Sebastian Lelio’s “Wonder,” starring “Black Widow’s” Florence Pugh, “Winter Boy” with Juliette Binoche and directors Hong Sang-soo and Ulrich Seidl will compete in main competition at September’s San Sebastian Film Festival, the biggest film event in the Spanish-speaking world.
In “Wonder,” the latest from Academy Award winning director Lelio (“A Fantastic Woman”),Pugh plays an English nurse brought in to the Irish Midlands in 1862 to observe the alleged miracle of girls going months without food.
Binoche co-stars in “Winter Boy,” from resilient French auteur Christophe Honoré who won at Cannes Un Certain Regard with 2019’s “On a Magical Night.” Hong Sang-soo, the prolific South Korean director, will present “Walk Up,” a film which is billed as taking a gently delightful new perspective on themes dear to his poetics.
Seidl’s “Sparta” forms part of a diptych with 2022 Berlin competition contender “Rimini,” both movies turning on men who cannot escape their past.
The 12 competition titles announced on Tuesday by San Sebastian join its four Spanish contenders, unveiled last month.
A brief breakdown on the new competition entries:
San Sebastian Main Competition: Newly Announced Titles
“Il Boemo,” (Petr Václav, Czech Republic, Italy, Slovakia)
The passions and ambitions, breakthrough and tragic fall from grace of Czech opera composer, Josef Mysliveček, a mentor to Mozart. Czech Václav (“Parallel Worlds,” “We Are Never Alone”) directs.
“Foreover,” (“Resten Af Livet,” Frelle Petersen, Denmark)
The second feature of 2019 Tokyo Grand Prix winner with “Uncle,” the story of a family in placid central Denmark suddenly confronted by seemingly unbearable tragedy.
“Great Yarmouth – Provisional Figures,” (Marco Martins, Portugal, France, U.K.)
A fiction take on new wave immigration, encapsulated by the diaspora of Portuguese workers to food-processing plants and caravan parks in a Great Yarmouth, which is ravaged by unemployment. One, Tania, now battles for U.K. nationality and a proper job on the eve of Brexit.
“A Hundred Flowers,” (“Hyakka,” Genki Kawamura, Japan)
The debut feature of Genki Kawamura, producer of “Your Name.” As his mother, diagnosed with dementia, slips towards oblivion, son Izumi uncovers the life she lived without him. Adapting the director’s own novel, a potentially intense son-mother drama.
“The Kings of the World,” (“Los Reyes del Mundo,” Laura Mora, Colombia)
Mora’s awaited follow-up to 2017’s breakout “Killing Jesus,” backed by producer-director Cristina Gallegos (“Birds of Passage”), the fantasy-laced tale of five Medellín street kids whose t of into the mountains to find a promised land
“Pornomelancholy,” (“Pornomelancolia,” Manuel Abramovich, Argentina)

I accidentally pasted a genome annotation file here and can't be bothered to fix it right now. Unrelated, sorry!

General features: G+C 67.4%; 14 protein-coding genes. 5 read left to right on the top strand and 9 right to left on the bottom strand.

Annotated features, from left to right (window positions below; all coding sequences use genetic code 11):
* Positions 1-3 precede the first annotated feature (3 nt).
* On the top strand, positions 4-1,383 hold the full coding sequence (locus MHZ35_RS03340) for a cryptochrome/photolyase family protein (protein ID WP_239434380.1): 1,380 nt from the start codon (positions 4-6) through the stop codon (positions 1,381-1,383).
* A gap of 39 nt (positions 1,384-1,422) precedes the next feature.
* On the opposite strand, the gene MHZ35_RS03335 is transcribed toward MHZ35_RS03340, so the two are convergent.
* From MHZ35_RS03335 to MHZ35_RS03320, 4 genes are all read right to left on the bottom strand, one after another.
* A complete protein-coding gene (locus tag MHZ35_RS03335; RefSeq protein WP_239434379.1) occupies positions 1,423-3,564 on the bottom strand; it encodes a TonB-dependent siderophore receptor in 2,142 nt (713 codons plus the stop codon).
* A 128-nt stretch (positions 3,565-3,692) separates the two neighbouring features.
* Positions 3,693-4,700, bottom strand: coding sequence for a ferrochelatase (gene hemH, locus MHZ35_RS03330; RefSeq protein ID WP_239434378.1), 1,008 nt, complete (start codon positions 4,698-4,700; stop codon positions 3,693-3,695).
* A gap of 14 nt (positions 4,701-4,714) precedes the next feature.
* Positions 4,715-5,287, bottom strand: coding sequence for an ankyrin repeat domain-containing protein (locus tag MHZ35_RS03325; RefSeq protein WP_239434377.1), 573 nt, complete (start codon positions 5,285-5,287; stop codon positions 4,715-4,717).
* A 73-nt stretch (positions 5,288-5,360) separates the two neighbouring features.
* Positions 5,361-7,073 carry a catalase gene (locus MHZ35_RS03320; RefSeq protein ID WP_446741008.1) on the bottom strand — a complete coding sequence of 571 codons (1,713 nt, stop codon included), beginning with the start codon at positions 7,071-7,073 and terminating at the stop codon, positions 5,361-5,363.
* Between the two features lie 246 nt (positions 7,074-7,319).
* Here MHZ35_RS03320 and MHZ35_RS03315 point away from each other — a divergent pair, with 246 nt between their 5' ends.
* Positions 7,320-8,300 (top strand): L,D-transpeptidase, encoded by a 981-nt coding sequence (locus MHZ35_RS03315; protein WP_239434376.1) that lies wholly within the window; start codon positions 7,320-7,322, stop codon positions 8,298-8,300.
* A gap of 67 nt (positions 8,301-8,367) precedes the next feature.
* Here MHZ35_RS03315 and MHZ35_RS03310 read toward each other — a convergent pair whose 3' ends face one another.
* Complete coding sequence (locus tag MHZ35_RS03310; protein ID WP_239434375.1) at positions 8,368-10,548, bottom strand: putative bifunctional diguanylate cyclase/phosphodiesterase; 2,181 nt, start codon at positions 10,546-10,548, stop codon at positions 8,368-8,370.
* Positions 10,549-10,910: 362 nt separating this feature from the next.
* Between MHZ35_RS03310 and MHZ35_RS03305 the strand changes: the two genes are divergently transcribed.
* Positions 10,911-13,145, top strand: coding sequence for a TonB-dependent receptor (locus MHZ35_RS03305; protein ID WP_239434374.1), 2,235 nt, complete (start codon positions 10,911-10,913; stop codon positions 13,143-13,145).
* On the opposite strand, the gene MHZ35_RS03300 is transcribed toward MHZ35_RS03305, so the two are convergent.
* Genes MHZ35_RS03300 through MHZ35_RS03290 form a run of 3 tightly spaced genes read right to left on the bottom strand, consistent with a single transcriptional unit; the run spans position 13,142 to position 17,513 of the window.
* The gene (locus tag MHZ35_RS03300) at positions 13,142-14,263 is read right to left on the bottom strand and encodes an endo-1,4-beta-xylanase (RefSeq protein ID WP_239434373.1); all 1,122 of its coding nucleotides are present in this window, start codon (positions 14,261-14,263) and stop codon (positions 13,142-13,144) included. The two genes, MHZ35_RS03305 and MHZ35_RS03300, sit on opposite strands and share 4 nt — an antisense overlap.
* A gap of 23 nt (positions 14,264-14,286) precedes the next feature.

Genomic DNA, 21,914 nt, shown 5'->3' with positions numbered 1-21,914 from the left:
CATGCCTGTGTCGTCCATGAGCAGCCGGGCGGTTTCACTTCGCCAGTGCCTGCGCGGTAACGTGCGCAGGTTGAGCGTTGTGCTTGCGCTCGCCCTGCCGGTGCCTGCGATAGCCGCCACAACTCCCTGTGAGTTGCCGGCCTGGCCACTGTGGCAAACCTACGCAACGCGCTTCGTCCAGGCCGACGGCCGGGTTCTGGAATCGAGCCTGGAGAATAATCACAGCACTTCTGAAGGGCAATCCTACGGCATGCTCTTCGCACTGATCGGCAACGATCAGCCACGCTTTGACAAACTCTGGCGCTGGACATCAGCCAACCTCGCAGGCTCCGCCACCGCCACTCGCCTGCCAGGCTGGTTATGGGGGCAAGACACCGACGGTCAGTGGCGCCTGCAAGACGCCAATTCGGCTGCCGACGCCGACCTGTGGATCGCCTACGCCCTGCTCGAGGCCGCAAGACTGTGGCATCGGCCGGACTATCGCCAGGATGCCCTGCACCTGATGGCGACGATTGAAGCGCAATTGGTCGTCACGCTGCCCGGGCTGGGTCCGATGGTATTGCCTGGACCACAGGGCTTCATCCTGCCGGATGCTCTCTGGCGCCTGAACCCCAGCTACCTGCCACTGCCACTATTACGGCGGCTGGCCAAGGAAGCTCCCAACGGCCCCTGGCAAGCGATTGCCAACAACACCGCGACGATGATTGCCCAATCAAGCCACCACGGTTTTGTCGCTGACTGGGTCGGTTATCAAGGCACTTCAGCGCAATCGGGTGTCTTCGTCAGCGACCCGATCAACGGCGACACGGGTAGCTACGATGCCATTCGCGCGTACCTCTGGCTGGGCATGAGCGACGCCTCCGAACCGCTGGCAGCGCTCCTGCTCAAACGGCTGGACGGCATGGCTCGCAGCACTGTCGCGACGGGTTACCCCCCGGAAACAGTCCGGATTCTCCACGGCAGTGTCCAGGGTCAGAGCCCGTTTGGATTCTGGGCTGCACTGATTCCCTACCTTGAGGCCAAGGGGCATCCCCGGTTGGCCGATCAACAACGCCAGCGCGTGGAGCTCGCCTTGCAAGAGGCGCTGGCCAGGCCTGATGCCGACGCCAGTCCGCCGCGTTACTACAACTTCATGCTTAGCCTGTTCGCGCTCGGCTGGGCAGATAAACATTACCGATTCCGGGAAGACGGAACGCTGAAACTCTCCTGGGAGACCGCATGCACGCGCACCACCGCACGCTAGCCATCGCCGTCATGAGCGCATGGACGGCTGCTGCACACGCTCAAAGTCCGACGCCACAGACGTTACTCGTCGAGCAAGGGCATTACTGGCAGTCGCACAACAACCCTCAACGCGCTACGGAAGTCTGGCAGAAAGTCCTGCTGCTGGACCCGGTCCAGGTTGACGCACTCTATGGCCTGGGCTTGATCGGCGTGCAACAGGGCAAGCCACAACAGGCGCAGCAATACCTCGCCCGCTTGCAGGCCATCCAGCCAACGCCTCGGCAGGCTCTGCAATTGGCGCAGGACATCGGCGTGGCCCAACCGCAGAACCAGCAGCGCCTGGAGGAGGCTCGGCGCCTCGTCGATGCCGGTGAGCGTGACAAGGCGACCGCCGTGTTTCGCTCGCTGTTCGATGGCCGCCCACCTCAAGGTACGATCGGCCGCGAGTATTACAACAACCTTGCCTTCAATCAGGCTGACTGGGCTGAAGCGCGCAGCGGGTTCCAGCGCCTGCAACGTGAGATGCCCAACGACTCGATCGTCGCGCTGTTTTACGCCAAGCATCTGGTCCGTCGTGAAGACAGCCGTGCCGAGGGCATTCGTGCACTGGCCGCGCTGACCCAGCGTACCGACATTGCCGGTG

The latest doc feature from Argentine Manuel Abramovich, a 2019 Berlinale Silver Bear winner for “Blue Boy,” depicting Lalo, an out-of-sorts sex influencer living in he mountains of southern Mexico.
“Runner,” (Marian Mathias, U.S., Germany, France)
The buzzy feature debut of Brooklyn-based Mathias developed at a 2018 Cannes Cinéfondation Residence and plumbing the relationship between Hass and Will, long lost souls in America’s vast mid-West.
“Sparta,” (Ulrich Seidl, Austria)
A companion piece to Seidl’s Berlin Competition entry “Rimini,” with George Friedrich playing Ewald, aman who make a fresh start in Romina, but remains caught up by his past.
“The Substitute,” (“El Suplente,” Diego Lerman, Argentina)
Pitched at San Sebastian 2019’s Co-Production Forum where it was seen as a potential move towards the mainstream for Lerman (“Suddenly”), a leading light of the New Argentine Cinema. Produced by Nicolás Avruj at Campo Cine, the hope-tinged drama is set at secondary school on Buenos Aires’ violent, marginalized outer radius.
“Walk Up,” (“Top,” Hong Sang-Soo, South Korea)
The second feature in 2022 from the prolific director after Berlin Silver Bear winner “A Novelist’s Tale,” and already selected for Toronto. An interior designer introduces her home floor by floor to a middle-aged film director and his estranged daughter.
“Winter Boy,” (Christophe Honoré, France)
Headed by Juliette Binoche and Vincent Lacoste (“The French Kissers”), the 14th feature from redoubtable French auteur Honoré (“On a Magical Night”), turning on a high-school student in crisis.
“The Wonder,” (Sebastian Lelio, Chile)
Starring Florence Pugh, Ciarán Hinds, Niamh Algar and Tom Burke, the first Netflix production commissioned out of the U.K. by Fiona Lamptey, a psychological thriller set in the Irish Midlands in 1862 with Pugh playing an English nurse brought in to observe the alleged miracle of girls going months without food.